What did he think, that his hand-scrawled banner would somehow stop contracts from being fulfilled, the diggers in their tracks, that he could turn the world with words, that nineteenth-century verse would be enough? Once lines had been broken, once injunctions had been imposed, he departed, bereft, to be replaced by a tough tribe of characters with bolts and chains, who braved wet and cold in a last stand against the machine, and of course they failed too, and so another wildness was unwritten from the earth’s pages.
Mark Totterdell’s poems have appeared widely in magazines in the UK and have occasionally won competitions. His collections are This Patter of Traces (Oversteps Books, 2014) and Mapping (Indigo Dreams Publishing, 2018).
Our father relented about BB guns, gave me a shiny new one for my birthday, excited to try it in the Forest Preserve. It was sunny and bright when my brother and I took turns, like in Christmas Story, shot down imaginary foes.
We didn’t see them, we brothers who laughed and traded our toy between us, didn’t see the neighborhood boys emerge from the thicket, a smirk of conquest planted on their faces, a snarl: What have we here! Did Daddy give you a gun? Too dangerous. Might hurt you.
Lifted me upside down, shoved dirt in my mouth, grabbed the gun from my brother, threw him to the ground. He rose like an angry snake, attacked them. A quick, hard punch, his nose spewed blood.
I knelt beside him as they strode away, their cackles never forgotten, nor the ping pings as the gun became their birthday present instead.
My brother became a master carpenter, fashioned custom furniture, now creates only for friends.
I taught special ed children, whose families sometimes punched them in the nose, forgot about their birthdays.
Never knew what became of those brothers. Some don’t redeem themselves. Some do.
ONE WHO LISTENED
Albert Camus died in a car crash at 47
Camus, push the rock up, up, down, up, up, down, Sisyphus no myth, born from a Plague, absurd Stranger, you should not have listened, died because you listened.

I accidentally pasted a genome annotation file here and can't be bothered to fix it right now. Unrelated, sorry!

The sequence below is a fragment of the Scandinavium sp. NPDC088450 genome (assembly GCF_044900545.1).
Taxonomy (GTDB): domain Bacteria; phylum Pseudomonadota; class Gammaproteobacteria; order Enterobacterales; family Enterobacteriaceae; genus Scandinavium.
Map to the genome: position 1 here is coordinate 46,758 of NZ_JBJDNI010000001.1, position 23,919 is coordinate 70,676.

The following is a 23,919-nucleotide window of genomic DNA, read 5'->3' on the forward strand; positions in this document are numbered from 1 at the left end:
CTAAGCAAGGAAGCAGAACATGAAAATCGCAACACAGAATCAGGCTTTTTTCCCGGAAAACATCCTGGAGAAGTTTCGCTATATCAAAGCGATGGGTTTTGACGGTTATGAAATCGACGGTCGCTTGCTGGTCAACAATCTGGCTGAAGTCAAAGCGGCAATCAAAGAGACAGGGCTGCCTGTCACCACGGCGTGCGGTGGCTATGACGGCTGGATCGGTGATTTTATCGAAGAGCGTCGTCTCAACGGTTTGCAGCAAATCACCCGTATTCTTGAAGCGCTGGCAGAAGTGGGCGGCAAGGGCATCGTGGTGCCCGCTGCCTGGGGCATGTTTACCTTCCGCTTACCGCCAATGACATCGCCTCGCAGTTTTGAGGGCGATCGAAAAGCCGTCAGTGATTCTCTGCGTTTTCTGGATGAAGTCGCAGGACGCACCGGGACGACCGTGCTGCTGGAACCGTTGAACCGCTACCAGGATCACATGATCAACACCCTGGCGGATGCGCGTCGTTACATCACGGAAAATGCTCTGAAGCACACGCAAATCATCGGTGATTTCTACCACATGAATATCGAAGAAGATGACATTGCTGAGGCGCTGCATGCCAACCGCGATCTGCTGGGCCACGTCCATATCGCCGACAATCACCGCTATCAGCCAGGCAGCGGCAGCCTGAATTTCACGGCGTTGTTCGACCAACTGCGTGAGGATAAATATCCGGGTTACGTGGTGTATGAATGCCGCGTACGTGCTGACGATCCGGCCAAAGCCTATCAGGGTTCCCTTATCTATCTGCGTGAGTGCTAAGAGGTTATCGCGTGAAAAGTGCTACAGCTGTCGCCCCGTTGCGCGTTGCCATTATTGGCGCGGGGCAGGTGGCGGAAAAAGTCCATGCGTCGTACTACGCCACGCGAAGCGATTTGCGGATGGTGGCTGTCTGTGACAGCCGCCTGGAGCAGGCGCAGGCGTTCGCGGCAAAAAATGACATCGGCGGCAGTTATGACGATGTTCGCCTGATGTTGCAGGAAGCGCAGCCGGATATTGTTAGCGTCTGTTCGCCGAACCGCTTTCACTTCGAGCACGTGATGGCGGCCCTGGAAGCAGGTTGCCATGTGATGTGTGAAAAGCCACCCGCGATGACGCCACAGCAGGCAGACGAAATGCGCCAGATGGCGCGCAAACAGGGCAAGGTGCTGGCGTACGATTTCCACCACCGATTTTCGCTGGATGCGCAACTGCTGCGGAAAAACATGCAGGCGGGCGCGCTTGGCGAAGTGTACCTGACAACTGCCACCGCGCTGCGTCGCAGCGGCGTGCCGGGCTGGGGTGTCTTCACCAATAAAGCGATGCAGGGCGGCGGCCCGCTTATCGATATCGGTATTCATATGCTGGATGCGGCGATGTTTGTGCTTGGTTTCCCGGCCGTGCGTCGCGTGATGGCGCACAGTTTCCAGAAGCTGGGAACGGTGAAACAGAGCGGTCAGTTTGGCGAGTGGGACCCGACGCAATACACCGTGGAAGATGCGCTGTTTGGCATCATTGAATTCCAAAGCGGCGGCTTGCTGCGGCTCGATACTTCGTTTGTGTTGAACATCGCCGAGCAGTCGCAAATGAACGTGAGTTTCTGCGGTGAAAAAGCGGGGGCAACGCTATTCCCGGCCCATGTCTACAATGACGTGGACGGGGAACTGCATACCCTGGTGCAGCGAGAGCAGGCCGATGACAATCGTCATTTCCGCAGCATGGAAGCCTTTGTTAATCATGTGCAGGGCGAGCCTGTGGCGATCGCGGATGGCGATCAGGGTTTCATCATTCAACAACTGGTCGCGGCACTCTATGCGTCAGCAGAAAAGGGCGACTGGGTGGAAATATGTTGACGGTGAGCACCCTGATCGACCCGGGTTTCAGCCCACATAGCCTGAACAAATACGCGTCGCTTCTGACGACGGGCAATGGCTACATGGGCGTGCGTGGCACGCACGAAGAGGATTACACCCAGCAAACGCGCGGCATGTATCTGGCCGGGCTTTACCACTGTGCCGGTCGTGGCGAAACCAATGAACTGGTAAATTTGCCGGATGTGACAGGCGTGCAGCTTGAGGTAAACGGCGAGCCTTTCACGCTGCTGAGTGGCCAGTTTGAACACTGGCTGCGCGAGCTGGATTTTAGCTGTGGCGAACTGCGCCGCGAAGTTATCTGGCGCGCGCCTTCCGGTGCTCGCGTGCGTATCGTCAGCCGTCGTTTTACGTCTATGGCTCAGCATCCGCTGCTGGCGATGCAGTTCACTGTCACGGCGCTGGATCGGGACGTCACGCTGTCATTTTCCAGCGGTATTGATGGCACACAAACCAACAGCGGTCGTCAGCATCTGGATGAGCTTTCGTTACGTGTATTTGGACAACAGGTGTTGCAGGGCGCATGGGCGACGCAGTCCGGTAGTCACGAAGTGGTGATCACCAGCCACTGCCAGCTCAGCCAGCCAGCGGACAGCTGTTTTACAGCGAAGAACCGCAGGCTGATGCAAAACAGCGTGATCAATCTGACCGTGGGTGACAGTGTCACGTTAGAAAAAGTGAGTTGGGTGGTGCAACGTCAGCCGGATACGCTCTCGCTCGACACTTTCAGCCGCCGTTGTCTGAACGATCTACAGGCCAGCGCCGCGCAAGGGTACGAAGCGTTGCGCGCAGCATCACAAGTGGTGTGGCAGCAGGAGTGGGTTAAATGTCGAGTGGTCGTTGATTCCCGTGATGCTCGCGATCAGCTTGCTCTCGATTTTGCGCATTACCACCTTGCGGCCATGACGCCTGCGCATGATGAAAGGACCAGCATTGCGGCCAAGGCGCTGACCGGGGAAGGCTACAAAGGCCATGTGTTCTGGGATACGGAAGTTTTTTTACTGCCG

What of the sayer, the one who spoke, the one you listened to?
Your Editor persuaded: “Drive to Paris, Albert; It is so much faster than the plane. Believe me!”
We say because we say. We cannot put our hands over our minds.
The grief of the Editor: “O, Albert, what the world lost because you listened, Existentially.”
A retired special education teacher, Vern Fein has published over one hundred fifty poems on over sixty sites, a few being: *82 Review, Bindweed Magazine, Gyroscope Review, Courtship of Winds, Young Raven’s Review, Nine Muses, Monterey Poetry Review, and Corvus Review.
I wish I could ask how, why, or look into her eyes
on the bus from Reykjavik to our NY flight.
We sit as close as sisters but I can not make it alright.
She points to her heart. Me Papa sick.
“I’m so sorry.” Me go Katowice.
She loses her glasses on the dark seat
I search, find them, Tak. She touches my shirt.
The bus rattles from Reykjavik to our flight.
She snaps opens her purse covered in butterflies
Green and yellow flutter in the opaque light.
“Keep this lava rock for good luck tonight.”
This stranger’s part of me like the Icelandic sky.
On the crowded bus from Reykjavik to our flight,
I need to believe Papa will be alive in Katowice.
Mare Leonard’s work has appeared most recently in A Rat’s Ass, Perfume River, The Courtship of Wind, Bindweed, Forage, New Verse News, The Chronogram and Communicator’s League She lives in an old school house overlooking the Rondout Creek. Away from her own personal blackboard, she teaches writing workshops for all ages through the Institute for Writing and Thinking and the MAT program at Bard College.